Another Hadith states that fasting is a shield for man and woman, implying fasting is a shield that protects us from the sharp sword of our animal desires, instincts or biological urges.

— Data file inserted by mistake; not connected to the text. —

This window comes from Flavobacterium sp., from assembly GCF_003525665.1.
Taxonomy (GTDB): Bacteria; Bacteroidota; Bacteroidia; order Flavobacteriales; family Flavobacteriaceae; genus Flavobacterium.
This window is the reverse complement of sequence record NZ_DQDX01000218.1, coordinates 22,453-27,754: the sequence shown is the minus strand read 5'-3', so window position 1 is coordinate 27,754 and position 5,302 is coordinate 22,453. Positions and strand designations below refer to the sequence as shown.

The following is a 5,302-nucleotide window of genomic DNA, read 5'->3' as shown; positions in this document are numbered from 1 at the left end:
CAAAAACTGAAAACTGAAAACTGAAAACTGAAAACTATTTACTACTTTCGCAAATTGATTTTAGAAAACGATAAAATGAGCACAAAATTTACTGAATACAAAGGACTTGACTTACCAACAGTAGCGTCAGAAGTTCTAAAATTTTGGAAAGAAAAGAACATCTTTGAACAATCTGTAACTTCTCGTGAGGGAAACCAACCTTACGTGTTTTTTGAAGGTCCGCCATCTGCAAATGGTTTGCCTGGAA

Besides the feeling of hunger and thirst, fasting teaches us to control the love of comfort. It  helps us to keep our sexual desires within control. Siyaam(fasting) builds and nourishes  the soul of the fasting Muslim. The fasting person enriches his fasting by the remembrance of Allah, the recitation of the Qur’an, the night prayers, Zakah, Sadaqah(charity), and by refraining from sins and obscenity. The fasting person lowers his gaze and suppresses his desires.  He guards his tongue from vain talk and obscenities.  He guards his hands and legs from the prohibitions of Allah. He employs his hands and legs in the good and various deeds. Siyaam is not the mere refraining from eating and drinking, it is also refraining from vanity and obscenity.  Siyaam builds a strong will and nourishes the truthful zeal in the soul. This is achieved when the fasting person struggles to work for his livelihood and resists his desires and temptations.  Siyaam builds the strength  to bear difficulties and hardship and instills the character of perseverance. The fasting person by depriving himself from food and drink, and other necessities of life becomes capable of controlling his desires, capricious whims, and temptations. The purpose of fasting is to enable a Muslim to control his passions, so that he becomes a person of good deeds and intentions